As a black woman sometimes I wonder why we still have to refer to someone as being the "first black person to do this" or the "first black person to be that." Don't get me wrong, there is nothing wrong with bringing attention to certain things, but haven't we as black people been around long enough where when we accomplish something our race doesn't necessarily have to ALWAYS be included?
There are some instances that are greater than others, for instance, when Barack Obama became the first black American president. Now that was big. Like, really major for the country and the world for that matter. But when someone runs for political office and they are a part of the LGBTQ+ community, is it really that important to mention that they are gay or lesbian?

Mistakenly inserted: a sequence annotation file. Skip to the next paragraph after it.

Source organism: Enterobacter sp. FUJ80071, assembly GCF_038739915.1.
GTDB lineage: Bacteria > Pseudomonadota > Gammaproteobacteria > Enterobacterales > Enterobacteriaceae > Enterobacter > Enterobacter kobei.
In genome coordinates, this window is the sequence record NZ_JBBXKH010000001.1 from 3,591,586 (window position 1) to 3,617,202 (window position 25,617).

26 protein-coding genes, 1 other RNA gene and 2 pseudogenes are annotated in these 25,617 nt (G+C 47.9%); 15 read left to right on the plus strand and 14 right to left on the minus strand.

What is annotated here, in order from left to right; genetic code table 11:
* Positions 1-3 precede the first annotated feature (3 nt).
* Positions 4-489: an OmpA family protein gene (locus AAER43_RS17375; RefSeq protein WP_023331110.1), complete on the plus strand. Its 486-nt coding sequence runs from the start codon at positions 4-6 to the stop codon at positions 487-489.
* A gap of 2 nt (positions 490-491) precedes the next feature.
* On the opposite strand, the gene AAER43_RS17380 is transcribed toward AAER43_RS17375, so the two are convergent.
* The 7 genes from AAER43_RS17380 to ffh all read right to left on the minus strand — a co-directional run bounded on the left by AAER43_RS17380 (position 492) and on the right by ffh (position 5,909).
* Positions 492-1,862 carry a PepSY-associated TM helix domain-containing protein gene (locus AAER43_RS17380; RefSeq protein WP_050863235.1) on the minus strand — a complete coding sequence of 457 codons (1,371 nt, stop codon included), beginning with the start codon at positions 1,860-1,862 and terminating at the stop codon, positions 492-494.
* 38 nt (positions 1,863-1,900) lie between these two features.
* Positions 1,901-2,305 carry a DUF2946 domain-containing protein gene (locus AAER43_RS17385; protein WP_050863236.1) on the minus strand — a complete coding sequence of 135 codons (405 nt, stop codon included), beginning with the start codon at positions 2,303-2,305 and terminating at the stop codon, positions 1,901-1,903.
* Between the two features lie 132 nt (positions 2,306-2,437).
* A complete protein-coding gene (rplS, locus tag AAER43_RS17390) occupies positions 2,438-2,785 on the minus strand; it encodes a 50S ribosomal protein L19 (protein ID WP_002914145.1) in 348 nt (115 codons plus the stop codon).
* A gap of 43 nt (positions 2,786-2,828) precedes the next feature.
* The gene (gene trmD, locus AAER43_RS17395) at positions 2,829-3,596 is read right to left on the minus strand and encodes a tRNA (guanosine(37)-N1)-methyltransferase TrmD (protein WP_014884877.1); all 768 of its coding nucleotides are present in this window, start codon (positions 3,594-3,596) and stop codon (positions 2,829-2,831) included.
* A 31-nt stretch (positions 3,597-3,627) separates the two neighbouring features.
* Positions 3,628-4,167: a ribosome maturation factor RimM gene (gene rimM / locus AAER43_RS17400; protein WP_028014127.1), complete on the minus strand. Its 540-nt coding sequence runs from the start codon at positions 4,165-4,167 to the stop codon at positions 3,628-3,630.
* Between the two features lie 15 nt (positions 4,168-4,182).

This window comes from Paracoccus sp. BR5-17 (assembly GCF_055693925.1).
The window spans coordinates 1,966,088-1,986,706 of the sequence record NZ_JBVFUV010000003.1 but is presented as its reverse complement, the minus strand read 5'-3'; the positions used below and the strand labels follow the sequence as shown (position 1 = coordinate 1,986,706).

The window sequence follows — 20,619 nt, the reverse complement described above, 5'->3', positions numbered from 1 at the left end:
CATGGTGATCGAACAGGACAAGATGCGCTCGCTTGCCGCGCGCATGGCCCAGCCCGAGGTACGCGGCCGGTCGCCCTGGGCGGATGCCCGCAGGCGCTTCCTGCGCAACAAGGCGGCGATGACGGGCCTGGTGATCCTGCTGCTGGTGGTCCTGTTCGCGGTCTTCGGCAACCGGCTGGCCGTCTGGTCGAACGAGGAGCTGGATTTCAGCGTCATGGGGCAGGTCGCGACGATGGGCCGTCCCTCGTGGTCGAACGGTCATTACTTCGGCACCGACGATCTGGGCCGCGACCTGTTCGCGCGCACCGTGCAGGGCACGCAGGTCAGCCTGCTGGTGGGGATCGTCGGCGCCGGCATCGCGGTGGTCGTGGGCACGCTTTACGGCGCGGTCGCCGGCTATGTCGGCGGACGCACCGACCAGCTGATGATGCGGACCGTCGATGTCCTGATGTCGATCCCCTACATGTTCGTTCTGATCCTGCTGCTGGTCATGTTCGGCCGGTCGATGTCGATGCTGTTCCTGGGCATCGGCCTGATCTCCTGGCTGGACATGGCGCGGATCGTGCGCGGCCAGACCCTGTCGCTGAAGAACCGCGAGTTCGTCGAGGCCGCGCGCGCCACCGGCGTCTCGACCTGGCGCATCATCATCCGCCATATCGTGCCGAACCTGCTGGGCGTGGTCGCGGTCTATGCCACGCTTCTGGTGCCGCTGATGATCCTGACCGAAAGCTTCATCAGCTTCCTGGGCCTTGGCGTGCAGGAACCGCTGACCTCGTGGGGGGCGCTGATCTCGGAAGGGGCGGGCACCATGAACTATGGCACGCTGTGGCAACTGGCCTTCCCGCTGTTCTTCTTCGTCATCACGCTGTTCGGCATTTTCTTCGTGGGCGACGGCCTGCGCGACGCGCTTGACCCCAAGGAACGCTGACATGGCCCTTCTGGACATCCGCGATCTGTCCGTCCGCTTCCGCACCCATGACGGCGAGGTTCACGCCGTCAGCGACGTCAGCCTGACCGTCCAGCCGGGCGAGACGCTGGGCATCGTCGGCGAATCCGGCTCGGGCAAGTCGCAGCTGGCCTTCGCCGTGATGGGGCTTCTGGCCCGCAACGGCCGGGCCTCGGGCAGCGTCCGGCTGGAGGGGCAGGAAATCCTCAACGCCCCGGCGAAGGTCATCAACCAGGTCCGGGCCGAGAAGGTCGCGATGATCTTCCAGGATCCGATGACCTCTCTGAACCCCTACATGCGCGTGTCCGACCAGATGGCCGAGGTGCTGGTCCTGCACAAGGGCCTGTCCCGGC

One of my gay friends said that it is very important to acknowledge the fact that someone is in the LGBTQ+ community because they want it to be known and feel as though they need to recognize that that person can do or be anything they want. He went on to say that the community has fought so hard to have equal rights and certain protections that it is like a celebration when someone reaches a goal or has a platform.
I personally did not think that it was necessary to always refer to someone's sexual orientation. Just mentioning the fact that they have a wife or husband of the same sex could be enough to realize what a person's orientation is. But since there is a Chicago mayoral candidate who is lesbian, if she wins I'm sure we will constantly hear that "She is the first lesbian and black woman to hold the office of mayor." Well since my friend said that they welcome the acknowledgement and it is not offensive in anyway, I get it and I respect it.